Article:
WORD OF THE DAY
The prologue may not be historical; but it is to be presumed that it deals with historical possibilities, and is good evidence thus far.
A landlord is not presumed to have undertaken to put the premises in repair, nor to execute repairs.
By some it is identified with the modern village of Bacoli (owing to a presumed similarity to the ancient name), 2 m.
A presumed large ground-sloth from Madagascar has been described, on the evidence of a limb-bone, as Bradytherium, but it is suggested by Dr F.
I crept cautiously forward until I encountered a closed door, leading, I presumed, to the main house.
On the contrary it was presumed with justice that their overthrow would be hailed Progress in Southern Nigeria, 1885= 1906.
was a prophetic work of the highest order; this was reason sufficient (apart from any presumed phraseological affinities in xl.-lxvi.) for ascribing them to the royal prophet Isaiah.
The remains of what was now universally presumed to be Josh Mulligan rested in an unnamed southern California landfill.
Your Holiness (he wrote) is sovereign of Rome, but I am its emperor; and he threatened to annul the presumed donation of Rome by Charlemagne, unless the pope yielded implicit obedience to him in all temporal affairs.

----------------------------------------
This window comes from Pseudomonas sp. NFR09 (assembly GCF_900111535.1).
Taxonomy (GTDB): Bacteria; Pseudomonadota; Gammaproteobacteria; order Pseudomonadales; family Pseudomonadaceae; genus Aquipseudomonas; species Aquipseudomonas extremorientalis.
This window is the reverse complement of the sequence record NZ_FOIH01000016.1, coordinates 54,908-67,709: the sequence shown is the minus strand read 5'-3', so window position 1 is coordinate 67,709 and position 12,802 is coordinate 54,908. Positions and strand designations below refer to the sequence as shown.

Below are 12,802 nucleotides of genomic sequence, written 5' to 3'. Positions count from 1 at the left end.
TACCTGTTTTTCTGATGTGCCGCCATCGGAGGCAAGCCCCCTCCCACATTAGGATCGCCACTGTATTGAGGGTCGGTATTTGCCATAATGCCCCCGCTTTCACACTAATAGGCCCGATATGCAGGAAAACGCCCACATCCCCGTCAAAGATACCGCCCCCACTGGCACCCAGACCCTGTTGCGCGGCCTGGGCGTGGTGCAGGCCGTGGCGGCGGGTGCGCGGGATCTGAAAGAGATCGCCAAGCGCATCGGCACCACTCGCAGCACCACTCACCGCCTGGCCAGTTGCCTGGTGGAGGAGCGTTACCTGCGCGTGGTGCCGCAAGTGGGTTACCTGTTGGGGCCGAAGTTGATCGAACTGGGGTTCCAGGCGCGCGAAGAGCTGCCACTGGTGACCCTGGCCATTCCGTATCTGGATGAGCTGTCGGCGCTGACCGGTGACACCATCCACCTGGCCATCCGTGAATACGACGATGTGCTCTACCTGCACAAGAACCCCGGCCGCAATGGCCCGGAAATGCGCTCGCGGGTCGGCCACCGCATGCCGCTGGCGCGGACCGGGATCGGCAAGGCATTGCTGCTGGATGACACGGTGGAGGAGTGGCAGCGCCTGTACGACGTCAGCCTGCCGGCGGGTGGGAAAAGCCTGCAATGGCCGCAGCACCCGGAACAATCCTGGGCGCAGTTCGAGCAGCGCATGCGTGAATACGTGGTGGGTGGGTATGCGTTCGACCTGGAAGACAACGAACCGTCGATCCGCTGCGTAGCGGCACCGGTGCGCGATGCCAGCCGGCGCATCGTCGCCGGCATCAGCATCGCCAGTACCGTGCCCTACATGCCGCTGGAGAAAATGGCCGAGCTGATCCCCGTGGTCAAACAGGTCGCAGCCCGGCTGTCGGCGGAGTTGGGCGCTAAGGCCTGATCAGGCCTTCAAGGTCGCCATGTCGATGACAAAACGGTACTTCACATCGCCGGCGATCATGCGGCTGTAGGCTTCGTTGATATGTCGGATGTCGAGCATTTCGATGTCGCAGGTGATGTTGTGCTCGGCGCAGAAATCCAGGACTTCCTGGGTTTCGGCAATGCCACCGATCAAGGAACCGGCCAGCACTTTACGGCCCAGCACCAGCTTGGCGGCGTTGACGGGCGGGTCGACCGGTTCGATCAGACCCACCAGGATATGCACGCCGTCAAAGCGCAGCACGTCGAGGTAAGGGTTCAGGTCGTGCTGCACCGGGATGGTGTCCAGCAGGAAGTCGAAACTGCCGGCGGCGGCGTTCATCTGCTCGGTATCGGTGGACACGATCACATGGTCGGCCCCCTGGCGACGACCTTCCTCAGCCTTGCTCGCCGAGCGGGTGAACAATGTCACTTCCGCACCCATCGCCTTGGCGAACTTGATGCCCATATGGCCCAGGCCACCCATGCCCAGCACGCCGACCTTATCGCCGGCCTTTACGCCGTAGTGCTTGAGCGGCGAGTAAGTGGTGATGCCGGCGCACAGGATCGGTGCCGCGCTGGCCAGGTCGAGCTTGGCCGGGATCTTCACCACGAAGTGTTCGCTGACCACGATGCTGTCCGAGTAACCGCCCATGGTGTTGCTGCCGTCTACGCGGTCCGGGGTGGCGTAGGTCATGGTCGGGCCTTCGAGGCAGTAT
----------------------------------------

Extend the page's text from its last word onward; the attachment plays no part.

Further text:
It may be presumed that he took his degree, as he uses the title of "Syr" in his translation of Sallust, and in his will he is called doctor of divinity.
The marriage to Franklin is presumed to have been a common law marriage, for there was no proof that Miss Read's former husband was dead, nor that, as was suspected, a former wife, alive when Rogers married Miss Read, was still alive, and that therefore his marriage to Deborah was void.
On account of the descent from Henry VII., the jealousy of Elizabeth had already caused her to imprison Arabella's mother Elizabeth, daughter of Sir William Cavendish, on learning that she had presumed to marry Lennox.
The characteristic triliteral roots of all the Semitic languages seemed to separate them widely from others; but certain traits have caused the Egyptian, Berber and Cushite groups to be classed together as three subfamilies of a Hamitic group, remotely related to the Semitic. The biliteral character of Coptic, and the biliteralism which was believed to exist in Egyptian, led philologists to suspect that Egyptian might be a surviving witness to that far-off stage of the Semitic languages when triliteral roots had not yet been formed from presumed original biliterals; Sethes investigations, however, prove that the Coptic biliterals are themselves derived from Old Egyptian triliterals, and that the triliteral roots enormously preponderated in Egyptian of the earliest known form; that view is, therefore, no longer tenable.